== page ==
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Year : 2020  |  Volume : 36  |  Issue : 5  |  Page : 168-173

Community mental health services in India: The pandemic and beyond

Clinical Director, Mental Health Action Trust, Kozhikode, Kerala, India

Correspondence Address:
Dr. T Manoj Kumar
Mental Health Action Trust, Opp. ESI Dispensary, Madhavan Nair Road, Chalappuram, Kozhikode - 632 002, Kerala
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Source of Support: None, Conflict of Interest: None

DOI: 10.4103/ijsp.ijsp_126_20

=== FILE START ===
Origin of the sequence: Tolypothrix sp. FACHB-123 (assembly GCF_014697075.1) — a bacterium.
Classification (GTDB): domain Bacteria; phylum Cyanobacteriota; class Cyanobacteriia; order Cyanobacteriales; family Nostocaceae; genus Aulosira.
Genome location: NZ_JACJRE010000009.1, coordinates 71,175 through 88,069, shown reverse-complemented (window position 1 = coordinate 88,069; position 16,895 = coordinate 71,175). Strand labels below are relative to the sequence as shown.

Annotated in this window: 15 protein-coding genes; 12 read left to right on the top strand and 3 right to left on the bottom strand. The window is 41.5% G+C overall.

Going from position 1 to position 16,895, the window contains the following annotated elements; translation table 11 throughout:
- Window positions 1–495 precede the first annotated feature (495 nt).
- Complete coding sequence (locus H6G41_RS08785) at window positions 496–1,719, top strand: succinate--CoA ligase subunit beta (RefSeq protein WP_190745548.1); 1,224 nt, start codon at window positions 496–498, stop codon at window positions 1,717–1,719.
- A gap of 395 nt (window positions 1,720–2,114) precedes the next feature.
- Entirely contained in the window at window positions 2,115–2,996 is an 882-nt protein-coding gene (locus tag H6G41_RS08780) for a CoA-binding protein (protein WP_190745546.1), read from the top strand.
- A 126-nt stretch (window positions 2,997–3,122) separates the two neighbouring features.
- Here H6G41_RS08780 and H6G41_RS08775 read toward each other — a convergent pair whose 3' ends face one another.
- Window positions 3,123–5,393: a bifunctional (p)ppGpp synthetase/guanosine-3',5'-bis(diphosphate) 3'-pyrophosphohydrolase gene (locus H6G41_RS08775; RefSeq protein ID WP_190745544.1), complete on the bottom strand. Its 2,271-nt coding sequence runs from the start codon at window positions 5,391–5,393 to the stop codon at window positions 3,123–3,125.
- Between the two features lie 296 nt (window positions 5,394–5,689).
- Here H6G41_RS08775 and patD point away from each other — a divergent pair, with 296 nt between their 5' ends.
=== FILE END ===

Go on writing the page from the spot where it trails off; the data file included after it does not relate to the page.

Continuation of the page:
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Both popular and professional narratives during the COVID pandemic have focused on the perceived mental health needs of the population. Anxiety and distress have figured high in the list of mental health problems anticipated either during the crisis or in the aftermath. Some of this has been based on previous experience of disasters, but the current pandemic is unique in that there are no modern-day comparable equivalents. A number of cross sectional studies, many from China, have reported high levels of symptoms, particularly anxiety. However, the interpretation of these is difficult as it is not clear if the reported high scores on questionnaires translate into the presence of diagnosable mental disorders. By focusing on the population effects of the pandemic, we are in danger of neglecting the needs of the existing severely mentally ill. It is also becoming increasingly clear that the pandemic could continue for months or years. Existing mental health services have been badly affected by the ongoing lockdown. Considering that the treatment gap is already wide in India and resources stretched in meeting the existing needs, we cannot afford to lose the gains we have made in meeting the needs of people with severe mental disorders. This paper describes, in the light of an example from Kerala, how we can adapt to the changed circumstances without care being significantly compromised. It could also be that these changes forced on us now, could actually make the delivery of mental healthcare even better in future. The COVID challenge also provides opportunities for reform.

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